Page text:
A Complete Guide to Cleaning Your Rifle’s Barrel the Right Way
Cleaning your rifle’s barrel is essential in maintaining the best possible accuracy. If you’ve noticed that your rifle is less accurate than it used to be, even while using high-quality accessories like scopes, it might just need a good cleaning.
From the second you fire the first round through your rifle, the barrel begins accumulating copper and powder inside.
After just about ten rounds, your short and long-range accuracy will begin to suffer. And if you wait too long in between cleanings, your barrel will accumulate so much fouling that the true bore diameter might actually begin to change!
To maintain optimal accuracy and reliability, it’s important to clean your barrel on a regular basis.
How Often Should I Clean My Barrel?
All barrels are different, and some can go longer periods of time in between cleanings than others.
I’d recommend going no more than 30 rounds, or one day in the field, without cleaning your hunting rifle. Your accuracy matters the most when you’re dealing with a moving target, and any inconsistencies due to a dirty barrel will surely be frustrating.
However, some barrels can go 250 rounds or more without any need for cleaning. It all depends on your specific rifle and barrel.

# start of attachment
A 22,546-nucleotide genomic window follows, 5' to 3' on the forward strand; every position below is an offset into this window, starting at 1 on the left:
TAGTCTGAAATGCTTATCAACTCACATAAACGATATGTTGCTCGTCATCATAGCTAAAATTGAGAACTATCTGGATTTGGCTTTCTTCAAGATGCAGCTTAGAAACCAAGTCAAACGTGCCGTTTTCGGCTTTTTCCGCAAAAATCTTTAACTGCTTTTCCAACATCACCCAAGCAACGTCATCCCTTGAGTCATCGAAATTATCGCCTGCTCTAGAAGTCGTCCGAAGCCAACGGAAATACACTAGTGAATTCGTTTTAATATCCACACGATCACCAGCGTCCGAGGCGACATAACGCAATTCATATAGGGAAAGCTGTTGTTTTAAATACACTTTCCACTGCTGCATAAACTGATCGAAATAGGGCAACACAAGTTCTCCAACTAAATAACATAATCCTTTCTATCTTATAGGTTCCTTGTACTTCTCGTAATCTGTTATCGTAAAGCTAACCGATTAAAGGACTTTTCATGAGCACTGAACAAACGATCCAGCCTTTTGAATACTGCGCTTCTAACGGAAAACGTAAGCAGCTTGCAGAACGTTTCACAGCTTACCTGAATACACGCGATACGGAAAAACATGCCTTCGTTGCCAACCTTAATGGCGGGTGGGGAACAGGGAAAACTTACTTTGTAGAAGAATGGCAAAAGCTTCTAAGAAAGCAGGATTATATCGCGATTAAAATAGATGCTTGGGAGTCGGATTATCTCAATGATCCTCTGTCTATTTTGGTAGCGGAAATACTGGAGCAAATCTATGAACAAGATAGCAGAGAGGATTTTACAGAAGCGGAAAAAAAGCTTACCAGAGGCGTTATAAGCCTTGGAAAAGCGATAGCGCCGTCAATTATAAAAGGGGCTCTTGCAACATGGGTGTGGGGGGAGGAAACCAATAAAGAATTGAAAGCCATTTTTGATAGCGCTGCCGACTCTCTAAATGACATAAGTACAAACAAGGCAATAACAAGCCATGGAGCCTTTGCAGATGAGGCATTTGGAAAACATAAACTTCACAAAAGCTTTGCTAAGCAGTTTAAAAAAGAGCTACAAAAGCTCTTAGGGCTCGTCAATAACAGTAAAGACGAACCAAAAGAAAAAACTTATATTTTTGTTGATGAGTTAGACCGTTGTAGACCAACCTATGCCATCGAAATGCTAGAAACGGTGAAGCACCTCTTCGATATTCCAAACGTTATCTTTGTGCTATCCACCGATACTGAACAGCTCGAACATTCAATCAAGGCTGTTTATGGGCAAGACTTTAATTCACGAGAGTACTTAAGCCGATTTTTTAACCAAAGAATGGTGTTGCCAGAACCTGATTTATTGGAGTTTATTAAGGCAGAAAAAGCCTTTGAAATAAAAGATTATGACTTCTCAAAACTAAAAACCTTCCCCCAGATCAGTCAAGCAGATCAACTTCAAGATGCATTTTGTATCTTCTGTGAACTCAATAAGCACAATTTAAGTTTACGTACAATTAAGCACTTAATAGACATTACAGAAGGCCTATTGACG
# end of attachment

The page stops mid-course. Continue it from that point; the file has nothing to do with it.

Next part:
You’ll probably be able to tell when your barrel needs to be cleaned because you’ll notice a decrease in accuracy and failures to fire happening more often. Use your best judgment when it comes to cleaning in order to maintain your accuracy.
Preventative Maintenance: Correctly Breaking-In Your Barrel
To slow down the copper and powder fouling inside your rifle’s barrel, make sure that you correctly break it in before taking it to the range or out hunting.
Many people skip this crucial step when they first buy their rifle, which creates the need for more frequent cleaning in the future. Here’s how to break-in your barrel the right way. First, you’ll need:
A cleaning rod and patches
A bore brush or bore snake
To begin the break-in process, fire just one round through your rifle. Then, use your cleaning tools and solvents to clean the barrel completely. Put your rifle back together, and fire the next round.
You’ll want to repeat this process after each of the 20 rounds is fired. It is a tedious process, but will make a big difference in the future!
How to Clean Your Rifle’s Barrel
If you’ve noticed that you’re having more issues with accuracy and reliability, it’s probably time to clean your barrel.
To ensure safety, make sure your rifle is unloaded. Then, follow the process below to ensure the best results.
Remove Loose Particles
Use a dry bore brush or bore snake to remove any loose powder or carbon pieces from inside the barrel. Work from the breech/chamber end to the muzzle end.
Some people recommend using cut-up Windex wipes as patches on a cleaning rod instead, as the solution of these wipes is comparable to other chemical solvents used to clean rifle barrels!
You’ll want to run the tool through a couple of times or until most of the loose pieces have been removed.
Clean the Barrel with Solvents